In the 18th century, Islam in the Sub-continent was faced with menacing problems. Sectarian conflict, low moral tone of the society, poor understanding of the Holy Quran, and general ignorance of Islam were just some of the issues which gave rise to fear that political collapse would be accompanied by religious disintegration. This did not happen; rather an era of religious regeneration was inaugurated, which was due more than anything else to the activities of one man, Shah Wali Ullah.
Shah Wali Ullah belonged to a religious family. He was educated at Madrasa-i-Rahimiyah by his father Shah Abdul Rahim. After finishing his education, he went for pilgrimage and higher studies to Saudi Arabia. At this time, Muslims in India were divided into Hanfia, Sufi, Shia, Sunni and Mullah sects. While in Hijaz, he decided to launch a campaign to popularize Islamic values amongst the Muslims and to present Islam in a rational manner. On his return to the Sub-continent, he started working towards the achievement of these goals.
Shah Wali Ullah’s singular and most important act was his translation of the Holy Quran into simple Persian, the language of the land, so that people of the Sub-continent could understand and follow it. He studied the writings of each school-of-thought to understand their point of view, then wrote comprehensive volumes about what is fair and just in light of the teachings of Islam. He worked out a system of thought, beliefs, and values, on which all but the extremists could agree. He thus provided a spiritual basis for national cohesion.
Shah Wali Ullah trained students in different branches of Islamic knowledge and entrusted them with the teaching of students. He recommended the application of Ijtihad against blind Taqlid. He also interpreted Quran and Hadith according to the context of the times.
Shah Wali Ullah directed his teachings towards reorienting the Muslim society with the concepts of basic social justice, removing social inequalities, and balancing the iniquitous distribution of wealth. He established several branches of his school at Delhi for effective dissemination of his ideas. In his book “Hujjat-ullah-il-Balighah”, he pinpointed the causes of chaos and disintegration of Muslim society. These were:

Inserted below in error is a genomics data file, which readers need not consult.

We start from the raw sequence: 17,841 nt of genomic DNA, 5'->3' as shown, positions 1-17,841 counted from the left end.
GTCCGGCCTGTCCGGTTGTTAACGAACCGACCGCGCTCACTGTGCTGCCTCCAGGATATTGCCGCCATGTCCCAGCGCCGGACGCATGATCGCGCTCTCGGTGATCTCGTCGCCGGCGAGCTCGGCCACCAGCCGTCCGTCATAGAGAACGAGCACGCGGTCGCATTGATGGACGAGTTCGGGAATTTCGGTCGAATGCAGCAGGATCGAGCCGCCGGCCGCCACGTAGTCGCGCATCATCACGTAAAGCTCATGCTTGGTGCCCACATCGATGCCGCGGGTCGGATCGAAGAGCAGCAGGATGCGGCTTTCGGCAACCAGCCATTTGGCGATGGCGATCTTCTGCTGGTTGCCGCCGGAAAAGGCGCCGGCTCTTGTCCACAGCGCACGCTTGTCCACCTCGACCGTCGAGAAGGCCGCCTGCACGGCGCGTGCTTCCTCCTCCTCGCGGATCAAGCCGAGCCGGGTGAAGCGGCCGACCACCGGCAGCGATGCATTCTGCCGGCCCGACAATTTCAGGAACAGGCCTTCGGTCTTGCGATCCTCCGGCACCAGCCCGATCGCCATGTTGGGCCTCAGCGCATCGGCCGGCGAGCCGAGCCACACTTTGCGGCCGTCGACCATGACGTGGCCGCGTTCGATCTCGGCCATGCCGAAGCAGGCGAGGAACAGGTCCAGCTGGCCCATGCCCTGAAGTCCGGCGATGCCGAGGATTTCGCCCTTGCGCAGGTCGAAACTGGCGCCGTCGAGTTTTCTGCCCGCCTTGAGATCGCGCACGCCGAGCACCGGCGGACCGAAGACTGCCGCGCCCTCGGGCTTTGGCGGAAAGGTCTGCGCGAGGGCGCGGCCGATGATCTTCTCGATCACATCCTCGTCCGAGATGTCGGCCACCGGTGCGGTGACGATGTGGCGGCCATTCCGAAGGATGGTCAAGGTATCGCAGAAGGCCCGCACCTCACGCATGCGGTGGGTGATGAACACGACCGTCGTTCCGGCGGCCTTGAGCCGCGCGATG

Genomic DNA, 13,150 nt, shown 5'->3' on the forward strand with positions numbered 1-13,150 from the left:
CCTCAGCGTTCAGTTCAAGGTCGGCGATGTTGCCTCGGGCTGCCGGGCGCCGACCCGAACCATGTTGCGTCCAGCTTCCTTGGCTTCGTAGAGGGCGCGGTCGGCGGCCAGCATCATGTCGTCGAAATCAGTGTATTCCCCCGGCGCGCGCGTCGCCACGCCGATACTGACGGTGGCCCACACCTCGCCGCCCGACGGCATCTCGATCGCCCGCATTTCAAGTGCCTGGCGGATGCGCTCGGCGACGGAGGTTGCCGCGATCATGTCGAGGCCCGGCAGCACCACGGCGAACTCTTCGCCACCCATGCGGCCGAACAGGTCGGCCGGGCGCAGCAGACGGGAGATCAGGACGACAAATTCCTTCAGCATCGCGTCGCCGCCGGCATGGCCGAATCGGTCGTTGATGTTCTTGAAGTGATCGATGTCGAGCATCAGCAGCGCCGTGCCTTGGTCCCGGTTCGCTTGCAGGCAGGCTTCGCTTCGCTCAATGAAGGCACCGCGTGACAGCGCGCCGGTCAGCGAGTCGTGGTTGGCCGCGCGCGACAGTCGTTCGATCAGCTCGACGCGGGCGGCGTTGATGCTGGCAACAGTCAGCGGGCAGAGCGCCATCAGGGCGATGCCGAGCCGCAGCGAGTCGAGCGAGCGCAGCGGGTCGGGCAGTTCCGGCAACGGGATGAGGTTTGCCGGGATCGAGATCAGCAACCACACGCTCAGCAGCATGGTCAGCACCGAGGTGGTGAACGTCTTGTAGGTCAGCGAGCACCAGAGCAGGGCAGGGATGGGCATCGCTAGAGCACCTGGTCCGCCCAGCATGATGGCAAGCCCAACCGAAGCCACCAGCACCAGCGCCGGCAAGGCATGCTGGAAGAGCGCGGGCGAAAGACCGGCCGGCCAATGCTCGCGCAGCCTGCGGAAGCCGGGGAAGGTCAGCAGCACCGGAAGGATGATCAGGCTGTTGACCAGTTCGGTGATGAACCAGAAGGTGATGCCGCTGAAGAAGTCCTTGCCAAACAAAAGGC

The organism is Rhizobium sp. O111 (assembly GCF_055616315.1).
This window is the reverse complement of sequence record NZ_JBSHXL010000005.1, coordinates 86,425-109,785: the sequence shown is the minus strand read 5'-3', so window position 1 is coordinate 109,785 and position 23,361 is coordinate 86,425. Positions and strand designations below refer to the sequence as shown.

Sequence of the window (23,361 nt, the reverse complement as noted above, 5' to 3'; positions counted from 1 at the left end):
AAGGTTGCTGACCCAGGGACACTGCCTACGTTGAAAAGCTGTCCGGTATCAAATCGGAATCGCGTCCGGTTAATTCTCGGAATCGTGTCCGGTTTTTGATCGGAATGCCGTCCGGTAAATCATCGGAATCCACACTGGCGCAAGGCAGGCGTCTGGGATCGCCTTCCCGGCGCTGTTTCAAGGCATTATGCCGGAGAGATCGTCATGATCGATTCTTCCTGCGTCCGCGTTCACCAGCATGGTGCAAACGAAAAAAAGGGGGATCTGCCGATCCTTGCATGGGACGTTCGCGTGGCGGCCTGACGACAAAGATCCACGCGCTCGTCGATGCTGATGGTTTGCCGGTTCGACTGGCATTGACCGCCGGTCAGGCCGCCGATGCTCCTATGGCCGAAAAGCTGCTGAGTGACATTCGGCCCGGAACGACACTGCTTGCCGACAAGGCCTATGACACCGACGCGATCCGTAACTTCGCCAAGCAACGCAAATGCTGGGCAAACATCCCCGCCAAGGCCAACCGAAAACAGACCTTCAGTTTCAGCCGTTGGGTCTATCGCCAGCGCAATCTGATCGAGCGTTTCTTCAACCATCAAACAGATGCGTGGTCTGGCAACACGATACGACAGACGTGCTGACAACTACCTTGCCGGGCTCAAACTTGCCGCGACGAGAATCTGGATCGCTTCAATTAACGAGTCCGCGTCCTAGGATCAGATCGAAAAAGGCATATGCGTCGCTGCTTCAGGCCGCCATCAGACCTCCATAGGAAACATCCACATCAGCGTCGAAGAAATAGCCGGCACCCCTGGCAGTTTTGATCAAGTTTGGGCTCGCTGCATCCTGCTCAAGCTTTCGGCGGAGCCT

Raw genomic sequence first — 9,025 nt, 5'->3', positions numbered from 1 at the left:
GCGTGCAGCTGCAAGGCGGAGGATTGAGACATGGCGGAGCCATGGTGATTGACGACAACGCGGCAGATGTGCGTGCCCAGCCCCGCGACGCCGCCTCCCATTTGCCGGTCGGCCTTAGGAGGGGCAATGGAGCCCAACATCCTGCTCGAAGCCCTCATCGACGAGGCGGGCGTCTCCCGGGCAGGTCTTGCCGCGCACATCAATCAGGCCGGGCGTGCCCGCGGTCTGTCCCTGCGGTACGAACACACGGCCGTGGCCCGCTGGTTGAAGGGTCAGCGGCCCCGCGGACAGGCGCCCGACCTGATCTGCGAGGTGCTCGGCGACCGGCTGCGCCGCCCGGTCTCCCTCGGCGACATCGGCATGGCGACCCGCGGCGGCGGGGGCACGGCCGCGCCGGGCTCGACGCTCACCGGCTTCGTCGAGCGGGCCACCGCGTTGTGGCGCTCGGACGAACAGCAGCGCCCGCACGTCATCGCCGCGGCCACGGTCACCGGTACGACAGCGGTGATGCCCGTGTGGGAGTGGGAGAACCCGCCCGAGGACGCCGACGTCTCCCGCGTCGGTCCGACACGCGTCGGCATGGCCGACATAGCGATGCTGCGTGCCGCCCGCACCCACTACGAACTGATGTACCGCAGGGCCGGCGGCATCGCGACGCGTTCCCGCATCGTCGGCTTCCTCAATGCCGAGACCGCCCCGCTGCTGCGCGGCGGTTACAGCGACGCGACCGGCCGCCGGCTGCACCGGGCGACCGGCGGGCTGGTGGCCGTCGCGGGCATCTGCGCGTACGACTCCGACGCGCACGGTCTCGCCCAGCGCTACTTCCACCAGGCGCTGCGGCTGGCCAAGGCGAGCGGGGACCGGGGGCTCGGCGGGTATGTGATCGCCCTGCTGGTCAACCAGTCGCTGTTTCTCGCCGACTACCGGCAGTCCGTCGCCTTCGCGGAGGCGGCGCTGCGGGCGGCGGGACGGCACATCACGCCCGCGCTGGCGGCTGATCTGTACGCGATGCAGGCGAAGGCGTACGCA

- Pressure on public treasury, the emoluments given to various people who render no service to the state.
- Heavy taxation on peasants, merchants, and workers, with the result that tax evasion was rampant. According to Shah Wali Ullah, a state can prosper only if there were light and reasonable taxes.
He wrote open letters to:
- Mughal rulers, to give up their corrupt and inefficient practices.
- Soldiers, to inculcate within them the spirit of Jihad.
- Artisans, workers, and peasants, to remind them that the economic prosperity of the state depended on their labors.
- The Emperor, asking him to teach a lesson to the Jats threatening the Mughal Empire. He also wrote and advised him not to give jagirs (land) to mansabdars who were not loyal to the state.
- Masses, to be conscious of their duties and not to indulge in the accumulation of wealth.
Shah Wali Ullah tried to reconcile the basic differences amongst the different sections of the Muslims and considered the government as an essential means and agency for regeneration of the community. He wrote to Ahmad Shah Abdali; “…give up the life of ease. Draw the sword and do not to sheath it till the distinction is established between true faith and infidelity…”.
His efforts resulted in the defeat of the Marhattas at the hands of Ahmad Shah Abdali and Najib-ud-Daula, in the third battle of Panipat in 1761.
Shah Wali Ullah was responsible for awakening in the community the desire to win back its moral fervor and maintain its purity. To rescue a community’s conscience, belief and faith from destruction was no small achievement. Even after his death in 1762, his sons and followers carried on his work. Many future Islamic leaders and thinkers were inspired by his example.
This article was last updated on Sunday, June 01, 2003